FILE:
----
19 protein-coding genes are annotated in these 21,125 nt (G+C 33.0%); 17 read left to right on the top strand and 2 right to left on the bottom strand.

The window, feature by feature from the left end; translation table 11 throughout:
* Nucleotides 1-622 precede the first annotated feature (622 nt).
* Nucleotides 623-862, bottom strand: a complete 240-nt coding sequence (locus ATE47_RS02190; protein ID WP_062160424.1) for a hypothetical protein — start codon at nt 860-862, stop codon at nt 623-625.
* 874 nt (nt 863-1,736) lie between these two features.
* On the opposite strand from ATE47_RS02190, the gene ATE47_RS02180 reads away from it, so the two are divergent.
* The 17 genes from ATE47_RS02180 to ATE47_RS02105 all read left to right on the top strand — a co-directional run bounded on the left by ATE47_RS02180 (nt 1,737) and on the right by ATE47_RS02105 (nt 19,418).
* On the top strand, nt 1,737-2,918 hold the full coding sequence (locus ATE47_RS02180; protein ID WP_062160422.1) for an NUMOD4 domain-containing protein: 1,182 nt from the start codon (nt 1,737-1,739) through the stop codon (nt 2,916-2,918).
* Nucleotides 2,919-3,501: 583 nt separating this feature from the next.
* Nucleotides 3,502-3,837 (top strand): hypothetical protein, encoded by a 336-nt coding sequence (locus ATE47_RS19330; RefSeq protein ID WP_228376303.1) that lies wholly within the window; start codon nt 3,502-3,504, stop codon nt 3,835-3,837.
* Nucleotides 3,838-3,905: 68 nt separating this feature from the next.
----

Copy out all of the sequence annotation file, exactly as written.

19 protein-coding genes are annotated in these 21,125 nt (G+C 33.0%); 17 read left to right on the top strand and 2 right to left on the bottom strand.

The window, feature by feature from the left end; translation table 11 throughout:
* Nucleotides 1-622 precede the first annotated feature (622 nt).
* Nucleotides 623-862, bottom strand: a complete 240-nt coding sequence (locus ATE47_RS02190; protein ID WP_062160424.1) for a hypothetical protein — start codon at nt 860-862, stop codon at nt 623-625.
* 874 nt (nt 863-1,736) lie between these two features.
* On the opposite strand from ATE47_RS02190, the gene ATE47_RS02180 reads away from it, so the two are divergent.
* The 17 genes from ATE47_RS02180 to ATE47_RS02105 all read left to right on the top strand — a co-directional run bounded on the left by ATE47_RS02180 (nt 1,737) and on the right by ATE47_RS02105 (nt 19,418).
* On the top strand, nt 1,737-2,918 hold the full coding sequence (locus ATE47_RS02180; protein ID WP_062160422.1) for an NUMOD4 domain-containing protein: 1,182 nt from the start codon (nt 1,737-1,739) through the stop codon (nt 2,916-2,918).
* Nucleotides 2,919-3,501: 583 nt separating this feature from the next.
* Nucleotides 3,502-3,837 (top strand): hypothetical protein, encoded by a 336-nt coding sequence (locus ATE47_RS19330; RefSeq protein ID WP_228376303.1) that lies wholly within the window; start codon nt 3,502-3,504, stop codon nt 3,835-3,837.
* Nucleotides 3,838-3,905: 68 nt separating this feature from the next.